Wednesday, August 28, 2013

Sustainable Professional Learning Communities

Margaret Leininger, Fielding's School of Educational Leadership & Change

There is a sense of urgency in the world of education to find the optimum route to take in order to assure successful learning experiences for our students. Professional Learning Communities are such a process. This study concerns a group of collaborative and dedicated educators who found success by establishing a Professional Learning Community focusing on student achievement, and how it can be maintained and sustained even in the most difficult of experiences such as changes in leadership, curriculum, vision, teachers, culture, and policies.

Data were collected from 11 interviews with teachers, a teacher’s assistant, and principals from three elementary schools in a successful Professional Learning Community district, which has managed to flourish for more than 12 years. Questions were focused on five areas: (a) trust, interdependency and collaboration; (b) leadership and vision; (c) continuous inquiry and student achievement; (d) resources; and (e) sustainability. The results revealed a positive, interdependent, synergistic culture where everyone believed in and lived the vision of doing what’s best for students, not what’s best for teachers.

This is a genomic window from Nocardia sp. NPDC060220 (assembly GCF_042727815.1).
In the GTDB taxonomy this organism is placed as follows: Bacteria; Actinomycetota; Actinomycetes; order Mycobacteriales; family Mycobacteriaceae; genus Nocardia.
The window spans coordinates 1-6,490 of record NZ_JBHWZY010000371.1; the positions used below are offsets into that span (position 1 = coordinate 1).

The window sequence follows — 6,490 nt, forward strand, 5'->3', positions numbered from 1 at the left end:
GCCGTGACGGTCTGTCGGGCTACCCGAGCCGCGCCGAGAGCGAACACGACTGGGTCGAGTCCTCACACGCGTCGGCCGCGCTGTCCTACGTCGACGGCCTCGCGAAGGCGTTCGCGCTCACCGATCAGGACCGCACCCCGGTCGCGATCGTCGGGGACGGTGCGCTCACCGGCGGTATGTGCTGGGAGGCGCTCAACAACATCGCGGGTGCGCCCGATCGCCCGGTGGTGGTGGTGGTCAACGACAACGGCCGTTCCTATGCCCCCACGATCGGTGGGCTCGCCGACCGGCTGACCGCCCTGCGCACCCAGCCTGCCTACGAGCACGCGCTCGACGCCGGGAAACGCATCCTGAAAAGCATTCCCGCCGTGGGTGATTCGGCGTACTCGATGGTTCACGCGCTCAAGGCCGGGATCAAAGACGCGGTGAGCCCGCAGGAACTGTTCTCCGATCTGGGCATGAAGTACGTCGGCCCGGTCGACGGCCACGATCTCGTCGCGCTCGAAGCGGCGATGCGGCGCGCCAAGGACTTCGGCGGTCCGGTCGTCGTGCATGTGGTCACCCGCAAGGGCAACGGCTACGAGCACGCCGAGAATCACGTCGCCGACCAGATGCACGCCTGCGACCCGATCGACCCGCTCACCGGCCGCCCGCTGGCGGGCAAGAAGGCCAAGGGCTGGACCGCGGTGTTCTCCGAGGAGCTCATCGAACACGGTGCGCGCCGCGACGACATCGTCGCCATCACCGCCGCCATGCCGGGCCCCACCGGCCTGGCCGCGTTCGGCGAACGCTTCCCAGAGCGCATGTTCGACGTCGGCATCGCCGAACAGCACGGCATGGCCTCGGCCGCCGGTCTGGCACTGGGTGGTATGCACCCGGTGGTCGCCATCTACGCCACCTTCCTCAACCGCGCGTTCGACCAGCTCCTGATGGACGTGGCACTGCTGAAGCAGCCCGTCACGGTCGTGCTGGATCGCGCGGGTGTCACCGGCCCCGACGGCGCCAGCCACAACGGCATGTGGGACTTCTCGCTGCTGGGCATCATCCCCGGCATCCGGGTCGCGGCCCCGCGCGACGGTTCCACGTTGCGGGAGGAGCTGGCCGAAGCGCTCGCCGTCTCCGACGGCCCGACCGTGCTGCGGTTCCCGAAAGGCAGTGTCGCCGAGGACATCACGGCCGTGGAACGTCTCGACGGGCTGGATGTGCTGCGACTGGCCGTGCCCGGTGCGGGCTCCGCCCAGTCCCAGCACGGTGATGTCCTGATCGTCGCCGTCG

While other researchers suggest shared leadership, celebrations, action oriented, building capacity, curriculum, risk taking, experimentation, results oriented, shared vision, mission and values were essential, this study found that these factors may be secondary or outgrowths needed to develop, but not necessarily sustain, a Professional Learning Community.

The three factors that were key to sustaining the Professional Learning Community were interdependence, which sanctioned teachers the freedom and trust to make decisions and take on leadership opportunities; a positive, open social capital; and insistence to continually focus on student learning. With these factors in place, the Professional Learning Community was resilient to changes in administration, curriculum, teachers, staff, and policies.

The results of this study contribute knowledge about sustaining Professional Learning Communities to assist policymakers, teacher preparation programs, administrators, and teachers who genuinely desire to enhance the profession. Once educators see the results of their hard work, it strengthens their support for the community and towards their profession. When a school district values and invests in Professional Learning Communities, the result is a higher level of success for all learners.

No comments:

Post a Comment